Korean J Anesthesiol.  2018 Oct;71(5):345-352. 10.4097/kja.d.18.00217.

Designing the ideal perioperative pain management plan starts with multimodal analgesia

Affiliations
  • 1Sidney Kimmel Medical College at Thomas Jefferson University, Philadelphia, PA, USA.
  • 2Department of Perioperative and Pain Medicine, Stanford University School of Medicine, Stanford, CA, USA. emariano@stanford.edu
  • 3Anesthesiology and Perioperative Care Service, Veterans Affairs Palo Alto Health Care System, Palo Alto, CA, USA.

Abstract

Multimodal analgesia is defined as the use of more than one pharmacological class of analgesic medication targeting different receptors along the pain pathway with the goal of improving analgesia while reducing individual class-related side effects. Evidence today supports the routine use of multimodal analgesia in the perioperative period to eliminate the over-reliance on opioids for pain control and to reduce opioid-related adverse events. A multimodal analgesic protocol should be surgery-specific, functioning more like a checklist than a recipe, with options to tailor to the individual patient. Elements of this protocol may include opioids, non-opioid systemic analgesics like acetaminophen, non-steroidal anti-inflammatory drugs, gabapentinoids, ketamine, and local anesthetics administered by infiltration, regional block, or the intravenous route. While implementation of multimodal analgesic protocols perioperatively is recommended as an intervention to decrease the prevalence of long-term opioid use following surgery, the concurrent crisis of drug shortages presents an additional challenge. Anesthesiologists and acute pain medicine specialists will need to advocate locally and nationally to ensure a steady supply of analgesic medications and in-class alternatives for their patients' perioperative pain management.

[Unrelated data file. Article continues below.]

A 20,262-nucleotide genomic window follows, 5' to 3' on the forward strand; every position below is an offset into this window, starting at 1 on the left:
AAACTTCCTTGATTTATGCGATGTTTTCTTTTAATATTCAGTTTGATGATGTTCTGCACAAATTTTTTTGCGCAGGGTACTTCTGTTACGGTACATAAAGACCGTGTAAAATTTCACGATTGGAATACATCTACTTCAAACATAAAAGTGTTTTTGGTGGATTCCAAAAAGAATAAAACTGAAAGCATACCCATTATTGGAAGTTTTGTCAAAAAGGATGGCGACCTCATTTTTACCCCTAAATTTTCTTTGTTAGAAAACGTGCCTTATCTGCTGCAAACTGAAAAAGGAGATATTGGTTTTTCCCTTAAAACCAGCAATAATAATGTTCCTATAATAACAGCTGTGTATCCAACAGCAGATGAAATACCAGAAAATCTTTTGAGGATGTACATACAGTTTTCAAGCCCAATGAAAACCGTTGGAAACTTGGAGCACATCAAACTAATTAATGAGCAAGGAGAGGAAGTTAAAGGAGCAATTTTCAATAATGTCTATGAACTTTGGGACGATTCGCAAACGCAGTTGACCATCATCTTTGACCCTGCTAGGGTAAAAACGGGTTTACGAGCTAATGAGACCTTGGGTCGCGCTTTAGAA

Keyword

Acute pain management; Ketamine; Multimodal analgesia; Non-opioid analgesics; Opioid epidemic; Regional anesthesia

MeSH Terms

Acetaminophen
Acute Pain
Analgesia*
Analgesics
Analgesics, Opioid
Anesthesia, Conduction
Anesthetics, Local
Checklist
Humans
Ketamine
Pain Management*
Perioperative Period
Prevalence
Specialization
Acetaminophen
Analgesics
Analgesics, Opioid
Anesthetics, Local
Ketamine
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